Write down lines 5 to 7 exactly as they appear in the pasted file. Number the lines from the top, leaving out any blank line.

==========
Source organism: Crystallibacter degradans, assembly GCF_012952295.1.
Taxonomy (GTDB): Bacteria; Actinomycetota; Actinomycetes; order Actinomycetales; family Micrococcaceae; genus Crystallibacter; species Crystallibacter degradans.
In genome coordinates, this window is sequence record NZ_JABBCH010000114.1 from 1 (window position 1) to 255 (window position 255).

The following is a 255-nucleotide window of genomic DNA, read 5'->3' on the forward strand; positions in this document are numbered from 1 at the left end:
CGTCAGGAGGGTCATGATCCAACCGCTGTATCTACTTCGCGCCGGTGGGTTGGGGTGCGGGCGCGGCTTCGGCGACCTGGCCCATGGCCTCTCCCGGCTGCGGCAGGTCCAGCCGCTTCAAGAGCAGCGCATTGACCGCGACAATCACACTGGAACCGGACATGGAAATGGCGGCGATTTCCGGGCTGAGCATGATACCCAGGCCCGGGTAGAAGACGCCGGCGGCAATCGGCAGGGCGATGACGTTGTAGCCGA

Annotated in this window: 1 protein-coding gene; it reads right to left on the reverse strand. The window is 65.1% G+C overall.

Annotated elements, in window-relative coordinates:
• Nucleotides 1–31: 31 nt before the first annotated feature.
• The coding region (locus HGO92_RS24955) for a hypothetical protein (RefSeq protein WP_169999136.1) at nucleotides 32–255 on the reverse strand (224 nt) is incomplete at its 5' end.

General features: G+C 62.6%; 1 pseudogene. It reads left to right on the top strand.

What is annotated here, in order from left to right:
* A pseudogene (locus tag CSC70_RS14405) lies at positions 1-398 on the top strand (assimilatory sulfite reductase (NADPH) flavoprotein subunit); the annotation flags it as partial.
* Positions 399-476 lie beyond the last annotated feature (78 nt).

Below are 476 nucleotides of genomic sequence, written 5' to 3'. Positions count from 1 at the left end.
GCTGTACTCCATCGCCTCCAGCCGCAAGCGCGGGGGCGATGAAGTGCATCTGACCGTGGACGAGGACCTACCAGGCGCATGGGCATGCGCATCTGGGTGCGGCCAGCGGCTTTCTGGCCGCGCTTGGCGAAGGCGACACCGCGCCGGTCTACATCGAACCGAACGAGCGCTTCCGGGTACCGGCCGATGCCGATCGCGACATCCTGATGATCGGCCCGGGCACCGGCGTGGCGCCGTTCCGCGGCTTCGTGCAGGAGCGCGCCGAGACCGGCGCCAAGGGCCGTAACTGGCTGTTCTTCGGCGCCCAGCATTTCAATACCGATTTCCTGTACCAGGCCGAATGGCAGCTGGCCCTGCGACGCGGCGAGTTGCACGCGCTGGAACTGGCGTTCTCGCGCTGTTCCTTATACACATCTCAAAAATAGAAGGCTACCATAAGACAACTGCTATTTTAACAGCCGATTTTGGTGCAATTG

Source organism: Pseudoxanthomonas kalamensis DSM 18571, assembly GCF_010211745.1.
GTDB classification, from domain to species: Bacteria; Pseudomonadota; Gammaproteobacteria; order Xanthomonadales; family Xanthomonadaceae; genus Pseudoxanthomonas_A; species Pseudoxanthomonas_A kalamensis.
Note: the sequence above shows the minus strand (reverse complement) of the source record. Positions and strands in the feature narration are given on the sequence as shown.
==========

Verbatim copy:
CGTCAGGAGGGTCATGATCCAACCGCTGTATCTACTTCGCGCCGGTGGGTTGGGGTGCGGGCGCGGCTTCGGCGACCTGGCCCATGGCCTCTCCCGGCTGCGGCAGGTCCAGCCGCTTCAAGAGCAGCGCATTGACCGCGACAATCACACTGGAACCGGACATGGAAATGGCGGCGATTTCCGGGCTGAGCATGATACCCAGGCCCGGGTAGAAGACGCCGGCGGCAATCGGCAGGGCGATGACGTTGTAGCCGA

Annotated in this window: 1 protein-coding gene; it reads right to left on the reverse strand. The window is 65.1% G+C overall.

Annotated elements, in window-relative coordinates: